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Time: Too Much or Too Little? Exit Planning for Home Care Agency Owners http://partners31.com/business-ownership/time-too-much-or-too-little-exit-planning-for-home-care-agency-owners/ http://partners31.com/business-ownership/time-too-much-or-too-little-exit-planning-for-home-care-agency-owners/#respond Tue, 07 Aug 2012 17:35:07 +0000 http://partners31.com/?p=965 Exit Planning?  Oh, I’ll have plenty of time for that later! Exit Planning?  I’m too busy to think about that now! Sound familiar?  The problem is that active, successful business owners like you seldom slow down, and despite your best intentions, you often bite off more than you can chew.  We can’t cram any more […]

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Exit planning image

Finding Time for Exit Planning

Exit Planning?  Oh, I’ll have plenty of time for that later!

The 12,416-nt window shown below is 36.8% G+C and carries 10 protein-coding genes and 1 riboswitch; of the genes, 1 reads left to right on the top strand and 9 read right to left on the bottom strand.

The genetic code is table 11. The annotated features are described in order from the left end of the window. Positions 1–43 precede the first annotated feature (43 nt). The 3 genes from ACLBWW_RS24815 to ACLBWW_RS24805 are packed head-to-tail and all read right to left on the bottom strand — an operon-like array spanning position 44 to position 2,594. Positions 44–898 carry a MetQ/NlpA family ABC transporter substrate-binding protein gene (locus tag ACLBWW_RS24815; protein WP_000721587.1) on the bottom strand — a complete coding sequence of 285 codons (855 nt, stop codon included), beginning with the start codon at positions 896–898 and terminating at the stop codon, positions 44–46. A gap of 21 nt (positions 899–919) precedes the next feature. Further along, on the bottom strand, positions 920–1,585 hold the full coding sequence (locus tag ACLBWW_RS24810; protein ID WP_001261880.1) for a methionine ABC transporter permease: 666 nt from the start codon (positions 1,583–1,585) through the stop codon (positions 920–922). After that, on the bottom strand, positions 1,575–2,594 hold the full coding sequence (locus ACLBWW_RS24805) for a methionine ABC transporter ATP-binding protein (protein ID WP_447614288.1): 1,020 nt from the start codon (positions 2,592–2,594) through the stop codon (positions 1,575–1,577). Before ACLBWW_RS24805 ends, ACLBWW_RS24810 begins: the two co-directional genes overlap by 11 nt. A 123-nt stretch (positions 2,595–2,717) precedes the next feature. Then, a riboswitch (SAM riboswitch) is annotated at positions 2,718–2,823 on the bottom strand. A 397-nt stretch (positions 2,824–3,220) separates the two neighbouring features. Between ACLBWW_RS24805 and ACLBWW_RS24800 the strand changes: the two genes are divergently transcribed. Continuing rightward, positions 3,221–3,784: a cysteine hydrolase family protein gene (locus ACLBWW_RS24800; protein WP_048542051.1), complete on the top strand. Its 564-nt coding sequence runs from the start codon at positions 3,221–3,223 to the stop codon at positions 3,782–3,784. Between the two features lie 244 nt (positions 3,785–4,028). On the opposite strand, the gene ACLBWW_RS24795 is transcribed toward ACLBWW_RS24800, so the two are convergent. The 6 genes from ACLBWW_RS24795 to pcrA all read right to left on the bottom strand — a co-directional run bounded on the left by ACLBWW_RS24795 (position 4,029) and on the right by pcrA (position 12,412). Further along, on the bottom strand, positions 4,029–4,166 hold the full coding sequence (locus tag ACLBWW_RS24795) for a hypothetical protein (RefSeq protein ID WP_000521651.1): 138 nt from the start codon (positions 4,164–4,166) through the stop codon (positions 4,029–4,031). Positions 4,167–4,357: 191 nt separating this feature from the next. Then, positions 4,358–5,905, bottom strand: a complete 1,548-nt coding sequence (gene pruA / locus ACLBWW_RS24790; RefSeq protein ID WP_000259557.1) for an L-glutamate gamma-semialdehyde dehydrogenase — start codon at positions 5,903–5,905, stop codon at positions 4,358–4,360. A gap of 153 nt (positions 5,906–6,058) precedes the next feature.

Exit Planning?  I’m too busy to think about that now!

Sound familiar?  The problem is that active, successful business owners like you seldom slow down, and despite your best intentions, you often bite off more than you can chew.  We can’t cram any more hours into your day, but we can help you use your time more wisely.

Rudolfo LeMond owned a growing hospitality services company.  As his business grew, he learned to delegate, but no matter how much Rudolfo delegated, he never had enough time for planning.  And even if he could find time, he didn’t know how to create a plan founded on a clear vision, with clearly-defined and accountable steps along the way.

This was Rudolfo’s situation when he was approached by a buyer.  Though he had not actively pursued a sale, at 49 he was beginning to consider life after work.  So he found an hour to meet with the buyer.  In those 60 minutes, Rudolfo’s blinders were removed and his priorities turned upside down.

A large national company looking to establish a community presence, the buyer was interested in Rudolfo’s company because of its reputation and broad, diversified customer base. The buyer was looking to acquire a business that could grow with little other than financial support.